Why Promoting Resilience May Not Be Enough

One of our high school seniors just got in to Howard University, and she is waiting on a few other responses before she makes her decision of where to study next year. This young woman demonstrates many characteristics of resilience by focusing on her studies, having a strong work ethic (grit), and overcoming adversity to get where she is today. She tends to be quiet and stays away from drama, something I sincerely wish more of the girls would do! And yet…to me she always seems stressed. There is a weariness in her eyes way beyond her years.

You would think that she is on a path to a better life and with it, better health. Certainly that is what I have thought – ‘get them through, get them out into the world, provide opportunities for better education’ – and with that will come financial and social stability, safer environments, lower cortisol levels, increased gene expression, improved immune systems…the science geek inside me gets very excited with all this.

I am so excited about this, in fact, that I am working with a curriculum specialist to develop a resiliency project for UrbanPromise (funded by my first grant – thank you, Horizon Foundation!). We are going to design a train the trainer model so that 6 core staff, representing all the UP departments, will become resiliency experts – and through department specific training embed this knowledge throughout the UP community. I consider this the next big step in becoming truly trauma-informed. But is it the right path? Or better question, is it enough?

A recent article in the NYT has made me think otherwise (http://opinionator.blogs.nytimes.com/2014/01/04/can-upward-mobility-cost-you-your-health/?src=xps). It turns out that adults who have successfully moved up the ladder pay a price with their long term health, with increased rates of obesity and hypertension when compared to their less successful counterparts. I asked our high school senior about this, and she immediately recalled a cousin of hers who developed anorexia from the stress of college. Her eyes were wide as she shared her cousin’s struggle, and I sensed that she worried about this as she envisioned her own future.

The fact is, it is really stressful to break out of the norms – socioeconomic, cultural – of your youth.

I believe what is just as important as promoting resiliency, which we will continue to do, is teaching coping mechanisms and stress management. I actually want to consider stress management as another resilience characteristic, just like grit, determination and knowing your sources of strength. And I believe that mindfulness practices such as breath awareness, yoga and meditation are concrete practices that can help manage stress. IF people are willing to ‘buy in’ to this line of thinking. And give themselves the permission and the time to practice regularly. The science behind mindfulness is certainly there – how brain composition is altered positively when you practice being aware of everything you experience, good or bad, and accept it with loving kindness and without judgment. But it’s not easy to do.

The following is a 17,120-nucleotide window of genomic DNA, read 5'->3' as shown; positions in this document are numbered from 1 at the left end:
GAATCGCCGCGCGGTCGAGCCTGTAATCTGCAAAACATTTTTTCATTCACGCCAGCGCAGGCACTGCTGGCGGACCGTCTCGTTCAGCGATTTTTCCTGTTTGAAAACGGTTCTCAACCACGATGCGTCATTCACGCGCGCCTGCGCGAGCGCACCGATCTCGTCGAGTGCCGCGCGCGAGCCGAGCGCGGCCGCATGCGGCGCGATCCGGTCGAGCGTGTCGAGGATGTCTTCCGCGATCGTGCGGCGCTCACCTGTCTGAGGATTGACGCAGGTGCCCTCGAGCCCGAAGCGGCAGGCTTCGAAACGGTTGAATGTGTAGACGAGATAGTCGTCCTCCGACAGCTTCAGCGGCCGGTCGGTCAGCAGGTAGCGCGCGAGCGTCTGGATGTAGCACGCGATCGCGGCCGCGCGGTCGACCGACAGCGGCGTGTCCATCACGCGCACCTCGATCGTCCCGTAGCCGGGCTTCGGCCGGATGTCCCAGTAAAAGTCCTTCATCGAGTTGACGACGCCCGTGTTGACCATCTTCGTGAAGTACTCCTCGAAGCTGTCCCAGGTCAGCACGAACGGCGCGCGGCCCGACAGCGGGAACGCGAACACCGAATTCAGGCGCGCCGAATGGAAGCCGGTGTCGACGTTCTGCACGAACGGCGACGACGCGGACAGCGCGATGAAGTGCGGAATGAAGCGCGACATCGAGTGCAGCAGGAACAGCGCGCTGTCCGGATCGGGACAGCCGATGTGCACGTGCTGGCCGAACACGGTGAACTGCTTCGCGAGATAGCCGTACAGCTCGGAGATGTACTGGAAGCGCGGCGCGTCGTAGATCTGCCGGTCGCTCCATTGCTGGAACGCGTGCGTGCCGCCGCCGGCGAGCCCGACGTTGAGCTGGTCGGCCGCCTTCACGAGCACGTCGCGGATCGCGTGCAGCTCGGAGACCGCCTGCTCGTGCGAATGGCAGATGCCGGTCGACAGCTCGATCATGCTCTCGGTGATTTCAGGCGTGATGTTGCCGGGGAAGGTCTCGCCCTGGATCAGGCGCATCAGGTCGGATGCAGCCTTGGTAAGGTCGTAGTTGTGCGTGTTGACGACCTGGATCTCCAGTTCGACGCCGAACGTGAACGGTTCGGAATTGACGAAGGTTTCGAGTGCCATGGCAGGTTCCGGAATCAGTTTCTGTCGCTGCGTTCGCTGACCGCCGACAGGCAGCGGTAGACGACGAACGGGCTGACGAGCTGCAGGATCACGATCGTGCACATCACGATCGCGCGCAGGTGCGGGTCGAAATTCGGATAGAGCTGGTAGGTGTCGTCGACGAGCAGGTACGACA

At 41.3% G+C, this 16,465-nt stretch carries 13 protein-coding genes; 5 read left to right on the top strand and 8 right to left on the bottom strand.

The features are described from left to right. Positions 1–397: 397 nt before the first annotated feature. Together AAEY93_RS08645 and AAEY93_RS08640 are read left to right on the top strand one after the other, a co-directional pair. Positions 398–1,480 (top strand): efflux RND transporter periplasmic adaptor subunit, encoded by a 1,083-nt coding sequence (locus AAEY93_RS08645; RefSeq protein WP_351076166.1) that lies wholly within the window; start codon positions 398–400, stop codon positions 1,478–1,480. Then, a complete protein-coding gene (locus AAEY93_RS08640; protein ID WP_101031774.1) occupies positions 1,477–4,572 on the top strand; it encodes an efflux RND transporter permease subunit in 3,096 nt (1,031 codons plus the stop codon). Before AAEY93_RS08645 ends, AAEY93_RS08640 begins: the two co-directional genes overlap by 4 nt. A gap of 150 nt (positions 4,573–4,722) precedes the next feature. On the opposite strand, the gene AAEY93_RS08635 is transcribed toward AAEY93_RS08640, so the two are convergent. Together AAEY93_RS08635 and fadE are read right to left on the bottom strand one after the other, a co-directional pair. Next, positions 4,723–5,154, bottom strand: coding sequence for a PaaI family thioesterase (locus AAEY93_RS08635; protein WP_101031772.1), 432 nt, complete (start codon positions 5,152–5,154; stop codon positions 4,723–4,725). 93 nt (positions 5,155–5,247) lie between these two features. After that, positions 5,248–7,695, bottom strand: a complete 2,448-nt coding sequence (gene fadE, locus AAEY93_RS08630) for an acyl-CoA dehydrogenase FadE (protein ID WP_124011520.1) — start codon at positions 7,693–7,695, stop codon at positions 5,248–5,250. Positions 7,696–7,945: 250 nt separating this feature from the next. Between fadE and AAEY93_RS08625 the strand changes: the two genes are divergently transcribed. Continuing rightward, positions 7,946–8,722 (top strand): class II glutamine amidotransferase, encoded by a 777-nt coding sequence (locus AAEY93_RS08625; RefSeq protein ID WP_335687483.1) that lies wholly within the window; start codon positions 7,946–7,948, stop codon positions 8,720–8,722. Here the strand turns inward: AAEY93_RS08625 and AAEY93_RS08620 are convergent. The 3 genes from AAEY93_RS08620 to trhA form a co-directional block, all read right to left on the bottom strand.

I consider this grant an incredible opportunity to shape an approach to traumatized youth that not only strengthens them but makes them healthier too.

Our high school senior loved the idea of yoga class at college when I brought it up with her. She smiled at the thought, and her eyes brightened. And that’s what I want to keep seeing.

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3 responses

  1. Thought provoking as always. What came to my mind – maybe because of personal experience – where do/how do or do tools for healthy relationships fit into stress management?

  2. If resiliency means being able to “suck it up” and stuff one’s emotions, if it means, contracting one’s muscles or mind, than this might just be short-term resiliency. Long term resiliency may require an increased awareness of one’s own limitations, an ability to grieve and release what was. Long term resiliency may have to do with cultivating an inner spaciousness even more than outer success. This is my first reaction to this fine question asked in this article. Thank you for naming it.

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